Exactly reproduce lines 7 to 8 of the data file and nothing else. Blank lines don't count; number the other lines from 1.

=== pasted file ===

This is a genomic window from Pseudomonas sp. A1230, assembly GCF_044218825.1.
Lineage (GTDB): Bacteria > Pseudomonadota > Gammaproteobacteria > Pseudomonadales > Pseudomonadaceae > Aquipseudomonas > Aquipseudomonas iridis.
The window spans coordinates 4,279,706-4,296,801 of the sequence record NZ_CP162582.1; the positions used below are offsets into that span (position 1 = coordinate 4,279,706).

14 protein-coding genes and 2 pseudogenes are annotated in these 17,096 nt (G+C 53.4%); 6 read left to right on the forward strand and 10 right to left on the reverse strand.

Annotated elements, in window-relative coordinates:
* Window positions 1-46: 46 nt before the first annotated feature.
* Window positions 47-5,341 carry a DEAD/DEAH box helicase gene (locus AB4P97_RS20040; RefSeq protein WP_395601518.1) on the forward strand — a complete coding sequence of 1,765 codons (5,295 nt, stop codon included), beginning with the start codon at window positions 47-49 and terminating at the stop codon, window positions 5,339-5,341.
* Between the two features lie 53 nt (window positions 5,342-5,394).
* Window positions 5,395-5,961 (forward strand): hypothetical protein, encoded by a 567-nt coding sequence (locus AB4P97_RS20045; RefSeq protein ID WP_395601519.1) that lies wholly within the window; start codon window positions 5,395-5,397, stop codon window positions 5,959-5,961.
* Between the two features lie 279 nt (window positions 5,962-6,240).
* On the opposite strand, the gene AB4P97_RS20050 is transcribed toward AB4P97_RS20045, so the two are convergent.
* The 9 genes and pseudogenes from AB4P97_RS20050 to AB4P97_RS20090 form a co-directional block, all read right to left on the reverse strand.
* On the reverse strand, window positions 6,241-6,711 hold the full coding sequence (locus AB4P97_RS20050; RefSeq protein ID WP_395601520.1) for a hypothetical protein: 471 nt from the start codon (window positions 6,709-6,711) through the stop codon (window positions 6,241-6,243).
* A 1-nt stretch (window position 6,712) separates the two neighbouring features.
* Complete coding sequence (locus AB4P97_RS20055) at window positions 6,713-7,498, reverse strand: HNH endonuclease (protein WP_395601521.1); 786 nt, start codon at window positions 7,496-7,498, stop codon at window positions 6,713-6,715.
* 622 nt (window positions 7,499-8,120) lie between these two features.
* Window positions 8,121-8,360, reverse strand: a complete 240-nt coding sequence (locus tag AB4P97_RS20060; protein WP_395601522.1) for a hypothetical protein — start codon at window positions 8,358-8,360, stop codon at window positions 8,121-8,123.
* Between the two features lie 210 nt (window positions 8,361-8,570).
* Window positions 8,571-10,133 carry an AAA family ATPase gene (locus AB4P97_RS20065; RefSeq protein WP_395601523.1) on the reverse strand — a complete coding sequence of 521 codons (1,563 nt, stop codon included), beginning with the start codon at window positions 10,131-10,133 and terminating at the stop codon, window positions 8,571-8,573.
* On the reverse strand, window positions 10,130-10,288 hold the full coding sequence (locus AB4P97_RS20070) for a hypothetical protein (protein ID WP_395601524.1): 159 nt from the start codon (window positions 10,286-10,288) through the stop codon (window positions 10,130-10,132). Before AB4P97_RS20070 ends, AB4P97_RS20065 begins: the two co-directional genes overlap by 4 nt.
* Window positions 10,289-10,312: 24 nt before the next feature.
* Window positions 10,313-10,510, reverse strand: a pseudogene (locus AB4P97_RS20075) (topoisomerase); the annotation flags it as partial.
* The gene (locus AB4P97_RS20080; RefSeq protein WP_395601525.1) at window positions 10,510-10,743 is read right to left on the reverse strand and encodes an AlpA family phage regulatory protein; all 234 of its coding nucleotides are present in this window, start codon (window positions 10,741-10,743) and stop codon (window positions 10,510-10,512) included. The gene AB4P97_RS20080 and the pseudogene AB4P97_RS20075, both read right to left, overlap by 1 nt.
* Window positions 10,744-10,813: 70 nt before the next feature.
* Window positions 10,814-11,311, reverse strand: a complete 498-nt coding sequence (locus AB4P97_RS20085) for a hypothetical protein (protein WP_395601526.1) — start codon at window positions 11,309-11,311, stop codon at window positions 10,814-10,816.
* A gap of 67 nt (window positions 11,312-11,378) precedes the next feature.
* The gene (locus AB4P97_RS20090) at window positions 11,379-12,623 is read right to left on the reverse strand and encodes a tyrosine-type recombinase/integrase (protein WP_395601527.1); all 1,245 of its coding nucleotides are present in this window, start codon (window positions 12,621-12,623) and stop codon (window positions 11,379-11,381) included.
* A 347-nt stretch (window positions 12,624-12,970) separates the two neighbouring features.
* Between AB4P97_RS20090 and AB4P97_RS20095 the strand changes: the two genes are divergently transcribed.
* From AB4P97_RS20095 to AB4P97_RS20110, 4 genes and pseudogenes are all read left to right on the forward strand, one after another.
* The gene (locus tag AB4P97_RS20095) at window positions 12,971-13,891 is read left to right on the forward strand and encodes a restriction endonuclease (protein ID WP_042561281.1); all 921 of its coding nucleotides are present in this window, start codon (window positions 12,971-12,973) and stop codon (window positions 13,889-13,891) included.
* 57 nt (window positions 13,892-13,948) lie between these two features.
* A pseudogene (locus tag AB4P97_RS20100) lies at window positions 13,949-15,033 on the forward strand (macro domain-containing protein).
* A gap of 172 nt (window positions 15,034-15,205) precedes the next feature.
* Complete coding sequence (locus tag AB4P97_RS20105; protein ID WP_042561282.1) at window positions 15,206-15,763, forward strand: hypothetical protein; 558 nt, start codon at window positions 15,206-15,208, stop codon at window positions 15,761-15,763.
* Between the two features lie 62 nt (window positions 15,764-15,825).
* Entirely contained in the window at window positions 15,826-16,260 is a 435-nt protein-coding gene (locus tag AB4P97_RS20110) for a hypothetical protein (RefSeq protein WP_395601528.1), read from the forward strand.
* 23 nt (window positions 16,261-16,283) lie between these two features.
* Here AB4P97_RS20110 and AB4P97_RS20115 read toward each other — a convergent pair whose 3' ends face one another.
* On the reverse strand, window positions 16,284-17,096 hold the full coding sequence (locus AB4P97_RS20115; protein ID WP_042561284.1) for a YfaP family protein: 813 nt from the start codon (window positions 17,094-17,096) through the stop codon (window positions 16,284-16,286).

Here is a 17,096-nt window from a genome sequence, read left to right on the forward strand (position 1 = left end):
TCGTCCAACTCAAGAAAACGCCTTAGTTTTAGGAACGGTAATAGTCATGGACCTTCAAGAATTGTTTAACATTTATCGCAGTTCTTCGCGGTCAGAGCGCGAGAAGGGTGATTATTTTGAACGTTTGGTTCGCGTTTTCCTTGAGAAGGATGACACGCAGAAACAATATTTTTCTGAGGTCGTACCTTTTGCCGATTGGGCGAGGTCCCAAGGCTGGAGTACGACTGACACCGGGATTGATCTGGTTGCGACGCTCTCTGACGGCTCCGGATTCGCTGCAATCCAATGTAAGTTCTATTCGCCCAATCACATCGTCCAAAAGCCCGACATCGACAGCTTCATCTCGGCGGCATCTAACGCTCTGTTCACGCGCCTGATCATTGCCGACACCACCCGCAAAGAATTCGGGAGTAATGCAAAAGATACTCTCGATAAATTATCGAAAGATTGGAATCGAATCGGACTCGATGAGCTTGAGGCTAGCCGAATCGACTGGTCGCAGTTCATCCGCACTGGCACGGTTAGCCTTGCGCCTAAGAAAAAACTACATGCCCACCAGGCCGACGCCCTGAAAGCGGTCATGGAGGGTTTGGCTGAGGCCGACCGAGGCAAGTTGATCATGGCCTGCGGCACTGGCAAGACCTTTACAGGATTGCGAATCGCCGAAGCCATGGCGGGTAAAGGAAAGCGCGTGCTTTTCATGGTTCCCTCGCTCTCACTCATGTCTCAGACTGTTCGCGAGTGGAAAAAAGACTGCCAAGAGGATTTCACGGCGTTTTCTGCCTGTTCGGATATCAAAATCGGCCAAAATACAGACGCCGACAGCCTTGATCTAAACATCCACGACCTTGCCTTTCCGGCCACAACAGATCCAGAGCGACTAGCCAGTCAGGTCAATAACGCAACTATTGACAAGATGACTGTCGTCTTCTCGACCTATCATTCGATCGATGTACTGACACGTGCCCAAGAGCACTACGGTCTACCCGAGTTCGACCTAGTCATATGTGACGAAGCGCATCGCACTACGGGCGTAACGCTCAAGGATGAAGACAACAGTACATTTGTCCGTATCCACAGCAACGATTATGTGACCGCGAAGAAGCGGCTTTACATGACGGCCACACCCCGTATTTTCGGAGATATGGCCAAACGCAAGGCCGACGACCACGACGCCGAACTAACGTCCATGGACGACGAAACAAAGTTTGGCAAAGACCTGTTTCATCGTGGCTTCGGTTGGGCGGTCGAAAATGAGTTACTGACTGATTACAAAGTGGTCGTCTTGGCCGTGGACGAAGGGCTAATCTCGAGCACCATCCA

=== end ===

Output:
* Window positions 47-5,341 carry a DEAD/DEAH box helicase gene (locus AB4P97_RS20040; RefSeq protein WP_395601518.1) on the forward strand — a complete coding sequence of 1,765 codons (5,295 nt, stop codon included), beginning with the start codon at window positions 47-49 and terminating at the stop codon, window positions 5,339-5,341.
* Between the two features lie 53 nt (window positions 5,342-5,394).